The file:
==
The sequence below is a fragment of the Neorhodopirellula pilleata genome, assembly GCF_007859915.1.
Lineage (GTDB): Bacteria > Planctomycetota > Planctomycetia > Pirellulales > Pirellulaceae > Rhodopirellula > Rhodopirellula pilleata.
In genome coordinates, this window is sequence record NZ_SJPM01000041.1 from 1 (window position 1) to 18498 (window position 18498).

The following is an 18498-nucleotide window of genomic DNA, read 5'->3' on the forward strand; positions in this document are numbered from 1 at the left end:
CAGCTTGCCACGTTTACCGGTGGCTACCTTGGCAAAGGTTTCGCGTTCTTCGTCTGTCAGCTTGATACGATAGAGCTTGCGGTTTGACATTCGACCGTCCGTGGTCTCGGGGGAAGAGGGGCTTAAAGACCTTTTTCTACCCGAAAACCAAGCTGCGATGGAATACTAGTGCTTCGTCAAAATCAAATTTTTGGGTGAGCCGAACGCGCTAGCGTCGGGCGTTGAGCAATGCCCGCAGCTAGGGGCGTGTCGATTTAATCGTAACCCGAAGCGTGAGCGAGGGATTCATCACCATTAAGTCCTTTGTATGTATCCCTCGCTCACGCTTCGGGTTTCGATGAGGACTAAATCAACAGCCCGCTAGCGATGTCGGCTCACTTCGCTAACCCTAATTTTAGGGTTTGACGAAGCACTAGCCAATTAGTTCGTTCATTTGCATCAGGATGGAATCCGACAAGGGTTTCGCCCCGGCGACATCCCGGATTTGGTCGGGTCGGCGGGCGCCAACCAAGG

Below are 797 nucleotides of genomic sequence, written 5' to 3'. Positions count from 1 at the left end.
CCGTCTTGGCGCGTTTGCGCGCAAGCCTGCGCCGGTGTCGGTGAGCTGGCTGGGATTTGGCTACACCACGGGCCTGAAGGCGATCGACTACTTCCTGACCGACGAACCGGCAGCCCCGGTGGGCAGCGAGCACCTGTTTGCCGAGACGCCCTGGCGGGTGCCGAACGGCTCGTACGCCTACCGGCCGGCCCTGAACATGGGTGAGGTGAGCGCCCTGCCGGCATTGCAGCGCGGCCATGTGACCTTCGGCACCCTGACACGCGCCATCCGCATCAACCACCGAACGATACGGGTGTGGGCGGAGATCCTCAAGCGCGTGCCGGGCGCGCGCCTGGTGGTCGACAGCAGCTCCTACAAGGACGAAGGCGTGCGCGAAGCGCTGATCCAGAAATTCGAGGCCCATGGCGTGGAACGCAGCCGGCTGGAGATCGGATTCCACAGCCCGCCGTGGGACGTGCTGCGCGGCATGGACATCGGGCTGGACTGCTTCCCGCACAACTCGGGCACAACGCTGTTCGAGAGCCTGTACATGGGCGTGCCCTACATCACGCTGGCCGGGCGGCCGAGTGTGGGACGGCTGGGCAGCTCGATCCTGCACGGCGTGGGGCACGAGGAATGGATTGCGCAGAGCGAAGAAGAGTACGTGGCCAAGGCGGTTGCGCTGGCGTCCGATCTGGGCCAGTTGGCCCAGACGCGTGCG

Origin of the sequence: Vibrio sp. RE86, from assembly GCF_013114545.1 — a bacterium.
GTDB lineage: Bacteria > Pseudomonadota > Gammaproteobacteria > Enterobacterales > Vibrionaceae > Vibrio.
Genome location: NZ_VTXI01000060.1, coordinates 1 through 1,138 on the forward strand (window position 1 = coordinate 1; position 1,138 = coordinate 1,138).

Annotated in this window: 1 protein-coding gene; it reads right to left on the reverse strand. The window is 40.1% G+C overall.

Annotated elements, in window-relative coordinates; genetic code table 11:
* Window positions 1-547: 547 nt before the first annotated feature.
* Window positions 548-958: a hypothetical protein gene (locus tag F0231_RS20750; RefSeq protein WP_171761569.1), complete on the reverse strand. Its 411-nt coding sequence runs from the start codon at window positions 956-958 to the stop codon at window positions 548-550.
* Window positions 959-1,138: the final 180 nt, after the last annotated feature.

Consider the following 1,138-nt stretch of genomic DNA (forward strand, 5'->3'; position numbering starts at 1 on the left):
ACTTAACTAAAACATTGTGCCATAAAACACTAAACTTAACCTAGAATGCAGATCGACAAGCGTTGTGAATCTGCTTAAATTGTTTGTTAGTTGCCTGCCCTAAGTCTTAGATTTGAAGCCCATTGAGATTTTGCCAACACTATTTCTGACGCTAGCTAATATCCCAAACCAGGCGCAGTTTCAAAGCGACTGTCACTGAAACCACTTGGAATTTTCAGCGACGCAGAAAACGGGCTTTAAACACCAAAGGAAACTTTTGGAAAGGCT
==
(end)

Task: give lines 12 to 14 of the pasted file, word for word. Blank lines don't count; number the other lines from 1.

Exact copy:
Annotated elements, in window-relative coordinates; genetic code table 11:
* Window positions 1-547: 547 nt before the first annotated feature.
* Window positions 548-958: a hypothetical protein gene (locus tag F0231_RS20750; RefSeq protein WP_171761569.1), complete on the reverse strand. Its 411-nt coding sequence runs from the start codon at window positions 956-958 to the stop codon at window positions 548-550.